Malta with the Rellies

Nato and I made the decision to go to Malta on Boxing day.  My Mum’s side of the family traditionally met at my Nunna’s house (their childhood home) on Boxing Day and Nato and I had flown down to join them. The idea had been growing for some time and rough numbers for the trip were being worked out. It seemed like too good an opportunity to pass up, so we put our hands up to join the group.

We saved our money and our annual leave, and poured over the slim Malta Lonely Planet guide. To make the most of being so close to the rest of Europe, we also booked a tour of Italy to follow our week in Malta. The chunky Italy Lonely Planet guide joined it’s Maltese cousin and we raced from work on Wednesdays to our beginner Italian language lessons. We bought a big memory card for the camera, checked our passports and changed Australian Dollars for Maltese Lira and Euro. At last we were cramming it all into a suitcase and meeting my Mum at the airport to board the first of our flights towards Malta.

The three of us filed off in Singapore to stretch our legs while the plane was being refuelled. It was the middle of the night and the only other people at the airport were the security guards, who were casually holding the biggest, scariest guns I had ever seen in real life.

“This is the furtherest North I’ve ever been,” I declared to Nato.

“You better not keep saying that all the way to Venice,” warned Nato.

I had every intention of doing so. After Venice we would pass through Pisa, the most western point of the trip and I intended to declare that too.

In Dubai we met up with the rest of the family who had flown in from other Australian cities. We greeted each other excitedly, or as excitedly as possible considering we had all been flying for at least sixteen hours. Together we boarded our final flight an six hours later we touched down in Malta. The sun was blazing as we hailed a series of taxis to take us to our hotel. The driving was absolutely insane, brakes were either slammed on or not used at all, no one used indicators, but everyone gestured and tooted. We soon got used to hearing the fanfare like toot of the curvy, egg-yolk yellow buses that dominated the roads.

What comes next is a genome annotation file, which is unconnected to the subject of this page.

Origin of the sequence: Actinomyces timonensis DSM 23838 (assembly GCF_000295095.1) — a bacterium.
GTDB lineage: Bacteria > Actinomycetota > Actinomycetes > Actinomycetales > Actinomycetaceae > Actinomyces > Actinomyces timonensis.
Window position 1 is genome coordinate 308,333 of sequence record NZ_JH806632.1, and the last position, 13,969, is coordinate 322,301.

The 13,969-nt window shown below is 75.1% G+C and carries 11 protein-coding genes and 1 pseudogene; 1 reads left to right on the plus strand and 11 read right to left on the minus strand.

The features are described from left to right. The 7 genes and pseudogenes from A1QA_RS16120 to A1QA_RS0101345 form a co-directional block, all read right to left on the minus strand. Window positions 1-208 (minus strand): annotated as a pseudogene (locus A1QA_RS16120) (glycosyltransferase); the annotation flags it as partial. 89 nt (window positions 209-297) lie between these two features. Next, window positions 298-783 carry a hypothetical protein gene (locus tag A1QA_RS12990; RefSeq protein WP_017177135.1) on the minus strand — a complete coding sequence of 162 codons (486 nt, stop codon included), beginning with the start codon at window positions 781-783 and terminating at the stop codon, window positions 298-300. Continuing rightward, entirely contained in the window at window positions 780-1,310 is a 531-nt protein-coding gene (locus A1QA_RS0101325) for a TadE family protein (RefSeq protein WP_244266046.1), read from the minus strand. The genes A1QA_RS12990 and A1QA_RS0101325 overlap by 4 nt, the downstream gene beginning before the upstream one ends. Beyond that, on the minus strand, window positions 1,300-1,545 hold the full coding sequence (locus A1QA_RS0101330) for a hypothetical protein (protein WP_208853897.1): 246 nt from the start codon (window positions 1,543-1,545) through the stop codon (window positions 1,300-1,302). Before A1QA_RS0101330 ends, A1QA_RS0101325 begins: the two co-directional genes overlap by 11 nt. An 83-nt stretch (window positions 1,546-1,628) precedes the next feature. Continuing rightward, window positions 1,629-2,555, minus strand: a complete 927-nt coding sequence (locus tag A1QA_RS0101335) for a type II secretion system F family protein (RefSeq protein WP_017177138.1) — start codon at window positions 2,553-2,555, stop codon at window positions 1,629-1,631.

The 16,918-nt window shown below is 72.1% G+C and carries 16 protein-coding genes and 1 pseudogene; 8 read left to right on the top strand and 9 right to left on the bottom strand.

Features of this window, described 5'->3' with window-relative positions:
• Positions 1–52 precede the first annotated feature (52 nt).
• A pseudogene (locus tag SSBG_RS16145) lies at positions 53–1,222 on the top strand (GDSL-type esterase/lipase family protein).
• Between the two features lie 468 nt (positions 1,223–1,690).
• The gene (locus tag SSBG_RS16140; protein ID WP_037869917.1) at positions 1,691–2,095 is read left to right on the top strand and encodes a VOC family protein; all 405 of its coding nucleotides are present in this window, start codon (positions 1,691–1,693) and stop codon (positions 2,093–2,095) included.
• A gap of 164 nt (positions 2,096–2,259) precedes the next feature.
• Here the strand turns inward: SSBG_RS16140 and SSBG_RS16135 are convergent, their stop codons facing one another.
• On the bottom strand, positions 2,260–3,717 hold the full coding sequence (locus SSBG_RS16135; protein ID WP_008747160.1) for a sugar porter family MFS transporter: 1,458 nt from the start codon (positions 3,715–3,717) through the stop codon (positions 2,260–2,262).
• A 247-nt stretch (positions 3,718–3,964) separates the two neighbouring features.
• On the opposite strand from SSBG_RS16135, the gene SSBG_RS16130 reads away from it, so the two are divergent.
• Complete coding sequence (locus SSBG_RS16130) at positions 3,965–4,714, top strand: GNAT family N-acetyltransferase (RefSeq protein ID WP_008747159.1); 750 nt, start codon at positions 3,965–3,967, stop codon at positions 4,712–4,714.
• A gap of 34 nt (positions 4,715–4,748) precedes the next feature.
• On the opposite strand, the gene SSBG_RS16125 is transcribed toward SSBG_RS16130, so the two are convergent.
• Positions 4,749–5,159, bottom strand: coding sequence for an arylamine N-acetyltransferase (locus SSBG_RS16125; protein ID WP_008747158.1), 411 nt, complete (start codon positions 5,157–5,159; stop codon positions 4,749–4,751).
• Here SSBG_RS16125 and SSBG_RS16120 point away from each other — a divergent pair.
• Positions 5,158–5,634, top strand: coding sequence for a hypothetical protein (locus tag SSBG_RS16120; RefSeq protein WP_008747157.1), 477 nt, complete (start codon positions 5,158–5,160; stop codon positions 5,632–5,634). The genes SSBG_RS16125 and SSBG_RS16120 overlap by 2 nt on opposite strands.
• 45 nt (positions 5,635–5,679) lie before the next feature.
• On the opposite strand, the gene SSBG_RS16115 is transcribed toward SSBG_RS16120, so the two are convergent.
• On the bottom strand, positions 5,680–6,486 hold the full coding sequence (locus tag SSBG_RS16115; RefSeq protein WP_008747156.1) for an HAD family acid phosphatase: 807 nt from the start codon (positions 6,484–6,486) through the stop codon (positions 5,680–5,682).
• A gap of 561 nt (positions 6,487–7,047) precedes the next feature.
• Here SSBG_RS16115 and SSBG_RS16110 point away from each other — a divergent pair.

Standing in our bright hotel room, over twenty-four hours after boarding our flight in Australia we should have been exhausted, but were far too excited to lie down and go to sleep. Instead we decided to check out the hotel pool. I lay down on a free sun lounger and immediately felt the overwhelming sinking sensation of falling into deep sleep. Dizzy and disoriented we staggered back to our room, fell onto the bed and slept for the rest of the day.

We woke as the day was ending, the island was finally cooling off as it entered twilight. The family strolled along the promenade to a little restaurant overlooking the sea which served Maltese pizza, a thin pizza base covered in mozzarella topped with ricotta cheese chunks, Maltese sausage, sun dried tomatoes and whole olives – delicious. My Mum and her siblings ordered Kinnie, a Maltese bitter orange and herb soft drink which is so refreshing in the hot, dry Maltese climate. Nato tried it and was immediately hooked, I didn’t mind it either. As the streetlights started to illuminate and the moon rose, we joined the locals strolling along the promenade.  The most delicious smell was wafting from a little stall, so we all lined up for imqaret – deep fried date parcels dusted with sugar – divine!

The ‘Imqaret’ sign was our first brush with the Maltese language, imqaret seems to be missing a u after the q and is pronounced im-a-ret. Maltese is a Semitic language, a mix of Arabic, Italian, Sicilian, French and English, basically everyone who invaded Malta left a little of their language behind. It uses the Latin alphabet, but that doesn’t mean it’s easy to learn. It’s dotted with q’s without u’s, j’s, x’s and double z’s. Luckily for us English is sp oken throughout Malta. We passed other remnants of British rule of Malta as we strolled back along the promenade to our hotel, red telephone booths, red post boxes and the most enduring remnant, hordes of sunburnt English tourists.

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